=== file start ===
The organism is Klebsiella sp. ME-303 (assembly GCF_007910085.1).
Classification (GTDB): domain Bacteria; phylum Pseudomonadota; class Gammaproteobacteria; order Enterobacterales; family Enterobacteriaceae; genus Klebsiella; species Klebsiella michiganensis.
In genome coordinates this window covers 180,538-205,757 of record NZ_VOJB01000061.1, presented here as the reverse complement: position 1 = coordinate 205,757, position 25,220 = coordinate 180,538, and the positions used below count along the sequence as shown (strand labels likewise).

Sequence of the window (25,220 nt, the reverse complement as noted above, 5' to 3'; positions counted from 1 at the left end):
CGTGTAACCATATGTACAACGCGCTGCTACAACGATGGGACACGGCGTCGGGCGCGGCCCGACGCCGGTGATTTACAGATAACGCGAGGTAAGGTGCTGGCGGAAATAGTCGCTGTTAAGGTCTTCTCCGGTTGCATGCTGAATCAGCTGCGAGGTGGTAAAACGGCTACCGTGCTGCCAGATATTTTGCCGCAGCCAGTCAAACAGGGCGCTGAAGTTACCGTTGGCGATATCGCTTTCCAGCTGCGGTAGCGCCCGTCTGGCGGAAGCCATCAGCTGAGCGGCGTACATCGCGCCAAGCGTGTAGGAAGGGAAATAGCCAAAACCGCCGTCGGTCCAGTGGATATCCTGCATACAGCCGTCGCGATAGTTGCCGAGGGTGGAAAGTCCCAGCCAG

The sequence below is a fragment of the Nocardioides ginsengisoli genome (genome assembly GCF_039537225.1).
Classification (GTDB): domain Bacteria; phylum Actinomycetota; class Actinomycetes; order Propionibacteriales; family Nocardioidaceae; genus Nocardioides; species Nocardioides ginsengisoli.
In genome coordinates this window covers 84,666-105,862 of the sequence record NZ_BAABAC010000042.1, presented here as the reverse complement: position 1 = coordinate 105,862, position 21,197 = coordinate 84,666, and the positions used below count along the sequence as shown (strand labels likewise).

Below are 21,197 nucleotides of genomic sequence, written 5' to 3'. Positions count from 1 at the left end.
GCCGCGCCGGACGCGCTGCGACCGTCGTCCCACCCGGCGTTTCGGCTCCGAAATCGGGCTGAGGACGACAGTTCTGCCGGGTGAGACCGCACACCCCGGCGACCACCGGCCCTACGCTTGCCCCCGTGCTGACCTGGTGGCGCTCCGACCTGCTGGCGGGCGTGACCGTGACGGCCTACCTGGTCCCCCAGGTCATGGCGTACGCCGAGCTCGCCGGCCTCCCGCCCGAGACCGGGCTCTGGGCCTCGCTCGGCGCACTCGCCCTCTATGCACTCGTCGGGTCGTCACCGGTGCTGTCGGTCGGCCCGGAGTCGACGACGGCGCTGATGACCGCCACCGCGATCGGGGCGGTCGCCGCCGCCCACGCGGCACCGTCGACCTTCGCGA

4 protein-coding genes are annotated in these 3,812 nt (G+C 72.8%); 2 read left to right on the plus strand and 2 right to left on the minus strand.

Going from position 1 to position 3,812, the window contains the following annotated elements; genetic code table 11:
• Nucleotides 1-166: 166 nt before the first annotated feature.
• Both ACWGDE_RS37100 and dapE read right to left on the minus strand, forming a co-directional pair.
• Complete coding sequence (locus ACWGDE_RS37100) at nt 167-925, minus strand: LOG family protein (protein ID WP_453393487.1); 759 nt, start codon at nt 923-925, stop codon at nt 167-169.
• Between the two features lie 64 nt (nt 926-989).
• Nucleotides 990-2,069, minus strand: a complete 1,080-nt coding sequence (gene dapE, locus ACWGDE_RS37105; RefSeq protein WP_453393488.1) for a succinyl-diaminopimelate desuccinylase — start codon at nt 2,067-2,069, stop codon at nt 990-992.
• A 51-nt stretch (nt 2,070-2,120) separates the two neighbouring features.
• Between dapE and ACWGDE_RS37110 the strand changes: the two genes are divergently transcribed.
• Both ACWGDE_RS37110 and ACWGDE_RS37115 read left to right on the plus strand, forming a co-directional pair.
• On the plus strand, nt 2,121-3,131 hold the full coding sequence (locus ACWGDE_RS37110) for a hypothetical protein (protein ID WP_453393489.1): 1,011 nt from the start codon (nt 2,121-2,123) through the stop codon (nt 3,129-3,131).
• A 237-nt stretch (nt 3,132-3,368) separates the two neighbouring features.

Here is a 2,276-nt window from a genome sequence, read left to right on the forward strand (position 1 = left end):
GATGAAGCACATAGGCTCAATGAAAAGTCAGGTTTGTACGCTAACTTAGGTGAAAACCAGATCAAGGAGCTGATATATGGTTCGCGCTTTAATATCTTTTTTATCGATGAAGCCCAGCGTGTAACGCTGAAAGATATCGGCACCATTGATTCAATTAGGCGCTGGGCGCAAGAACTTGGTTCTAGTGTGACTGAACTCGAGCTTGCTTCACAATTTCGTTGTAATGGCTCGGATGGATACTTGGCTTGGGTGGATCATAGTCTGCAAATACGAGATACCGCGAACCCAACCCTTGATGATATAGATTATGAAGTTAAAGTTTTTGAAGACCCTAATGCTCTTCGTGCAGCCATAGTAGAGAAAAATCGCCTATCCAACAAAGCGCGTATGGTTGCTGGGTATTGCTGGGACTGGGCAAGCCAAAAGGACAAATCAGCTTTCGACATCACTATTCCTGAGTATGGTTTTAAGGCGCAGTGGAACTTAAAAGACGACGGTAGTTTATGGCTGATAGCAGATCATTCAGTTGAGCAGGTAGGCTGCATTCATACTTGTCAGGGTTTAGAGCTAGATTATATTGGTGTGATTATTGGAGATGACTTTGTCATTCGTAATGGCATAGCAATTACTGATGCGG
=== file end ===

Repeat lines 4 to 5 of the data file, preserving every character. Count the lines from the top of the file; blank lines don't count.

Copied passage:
Sequence of the window (25,220 nt, the reverse complement as noted above, 5' to 3'; positions counted from 1 at the left end):
CGTGTAACCATATGTACAACGCGCTGCTACAACGATGGGACACGGCGTCGGGCGCGGCCCGACGCCGGTGATTTACAGATAACGCGAGGTAAGGTGCTGGCGGAAATAGTCGCTGTTAAGGTCTTCTCCGGTTGCATGCTGAATCAGCTGCGAGGTGGTAAAACGGCTACCGTGCTGCCAGATATTTTGCCGCAGCCAGTCAAACAGGGCGCTGAAGTTACCGTTGGCGATATCGCTTTCCAGCTGCGGTAGCGCCCGTCTGGCGGAAGCCATCAGCTGAGCGGCGTACATCGCGCCAAGCGTGTAGGAAGGGAAATAGCCAAAACCGCCGTCGGTCCAGTGGATATCCTGCATACAGCCGTCGCGATAGTTGCCGAGGGTGGAAAGTCCCAGCCAG